Jay Hancock understands why Alan Greenspan wouldn't speak forthrightly about the economy while he chaired the Fed: "He didn't want to go down in history as the Federal Reserve boss whose mouth caused a market crash." He also understands why Greenspan is more willing to pipe up now: The old man "wants to make some money after working for the government for nearly two decades. Giving speeches via satellite is an easy way to do so."
What Hancock doesn't get is why so many people are listening:
For many investors, old habits die hard, and the alleged maestro still moves markets whether or not he actually says anything.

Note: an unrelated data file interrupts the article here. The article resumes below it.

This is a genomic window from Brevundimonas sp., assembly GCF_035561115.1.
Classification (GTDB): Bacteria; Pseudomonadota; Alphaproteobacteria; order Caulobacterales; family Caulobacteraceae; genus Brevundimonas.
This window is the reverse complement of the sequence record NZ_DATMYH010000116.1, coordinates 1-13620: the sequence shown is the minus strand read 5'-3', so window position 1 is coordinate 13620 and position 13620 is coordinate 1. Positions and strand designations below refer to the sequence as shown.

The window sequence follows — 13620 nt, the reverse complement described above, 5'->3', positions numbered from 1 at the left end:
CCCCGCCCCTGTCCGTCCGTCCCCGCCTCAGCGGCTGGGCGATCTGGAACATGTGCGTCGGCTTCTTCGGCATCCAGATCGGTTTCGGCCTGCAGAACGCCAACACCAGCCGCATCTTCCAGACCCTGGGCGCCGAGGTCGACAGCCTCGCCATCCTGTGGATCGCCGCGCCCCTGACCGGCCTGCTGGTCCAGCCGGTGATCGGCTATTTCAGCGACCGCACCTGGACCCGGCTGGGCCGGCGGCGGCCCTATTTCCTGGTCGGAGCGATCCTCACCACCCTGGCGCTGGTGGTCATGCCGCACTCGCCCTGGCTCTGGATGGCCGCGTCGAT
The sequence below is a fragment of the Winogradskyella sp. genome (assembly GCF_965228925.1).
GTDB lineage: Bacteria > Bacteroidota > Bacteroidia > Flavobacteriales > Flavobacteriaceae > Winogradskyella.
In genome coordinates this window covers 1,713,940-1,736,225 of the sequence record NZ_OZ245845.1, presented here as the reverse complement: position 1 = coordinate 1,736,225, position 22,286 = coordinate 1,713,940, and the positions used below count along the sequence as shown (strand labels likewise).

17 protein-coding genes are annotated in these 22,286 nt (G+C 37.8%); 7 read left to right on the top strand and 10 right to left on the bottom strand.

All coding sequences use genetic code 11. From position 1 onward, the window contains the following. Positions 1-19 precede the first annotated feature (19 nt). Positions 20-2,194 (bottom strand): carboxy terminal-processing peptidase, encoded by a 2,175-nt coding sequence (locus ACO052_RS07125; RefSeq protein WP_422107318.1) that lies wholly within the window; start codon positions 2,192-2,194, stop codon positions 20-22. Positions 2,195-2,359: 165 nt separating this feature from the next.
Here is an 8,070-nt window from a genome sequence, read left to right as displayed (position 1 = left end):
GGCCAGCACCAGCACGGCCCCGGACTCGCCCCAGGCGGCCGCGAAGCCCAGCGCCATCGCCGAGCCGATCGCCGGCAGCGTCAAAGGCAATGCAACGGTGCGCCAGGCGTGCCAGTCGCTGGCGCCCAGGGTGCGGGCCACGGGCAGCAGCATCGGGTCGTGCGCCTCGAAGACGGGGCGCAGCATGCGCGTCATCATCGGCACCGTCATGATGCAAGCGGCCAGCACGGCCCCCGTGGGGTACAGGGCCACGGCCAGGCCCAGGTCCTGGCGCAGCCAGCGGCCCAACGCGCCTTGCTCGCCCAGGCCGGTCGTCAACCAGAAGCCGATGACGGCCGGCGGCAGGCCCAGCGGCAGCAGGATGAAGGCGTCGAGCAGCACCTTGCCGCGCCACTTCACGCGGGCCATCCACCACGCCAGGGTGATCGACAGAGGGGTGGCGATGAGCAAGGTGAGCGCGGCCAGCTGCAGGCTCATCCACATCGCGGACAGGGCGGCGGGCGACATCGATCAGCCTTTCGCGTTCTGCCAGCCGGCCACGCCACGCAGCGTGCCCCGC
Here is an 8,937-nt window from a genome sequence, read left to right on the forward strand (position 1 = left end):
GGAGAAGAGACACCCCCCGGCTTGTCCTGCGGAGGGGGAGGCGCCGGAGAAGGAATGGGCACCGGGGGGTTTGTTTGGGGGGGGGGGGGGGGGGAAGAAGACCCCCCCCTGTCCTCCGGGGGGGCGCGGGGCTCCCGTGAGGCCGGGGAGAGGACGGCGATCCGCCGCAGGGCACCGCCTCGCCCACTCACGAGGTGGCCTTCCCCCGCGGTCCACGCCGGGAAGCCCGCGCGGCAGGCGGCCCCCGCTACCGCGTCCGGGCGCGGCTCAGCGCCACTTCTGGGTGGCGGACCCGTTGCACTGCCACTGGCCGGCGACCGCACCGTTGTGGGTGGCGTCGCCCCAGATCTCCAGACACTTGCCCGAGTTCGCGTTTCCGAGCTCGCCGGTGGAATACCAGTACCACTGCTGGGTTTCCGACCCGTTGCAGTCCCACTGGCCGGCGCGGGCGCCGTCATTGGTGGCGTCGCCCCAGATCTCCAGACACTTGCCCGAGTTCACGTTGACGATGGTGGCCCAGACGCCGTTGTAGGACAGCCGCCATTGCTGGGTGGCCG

On two occasions this year, Greenspan has caused turbulence for stocks….But why is everybody paying attention?
Without the power to create money and steer the world economy, Greenspan is just another forecaster. And not a very good one. His firm, Townsend Greenspan, was famous for making bad forecasts—particularly on inflation—before he joined the Fed.
"Inside that opaque, mush-mouthed gnome lurked an eloquent commentator waiting to get out, and now he's indulging all the urges that he stifled in the 1990s," Hancock concludes. "But it's too late. They don't allow do-overs on Wall Street."
Elsewhere in Reason: Brian Doherty reviews Greenspan's term as wizard-in-chief.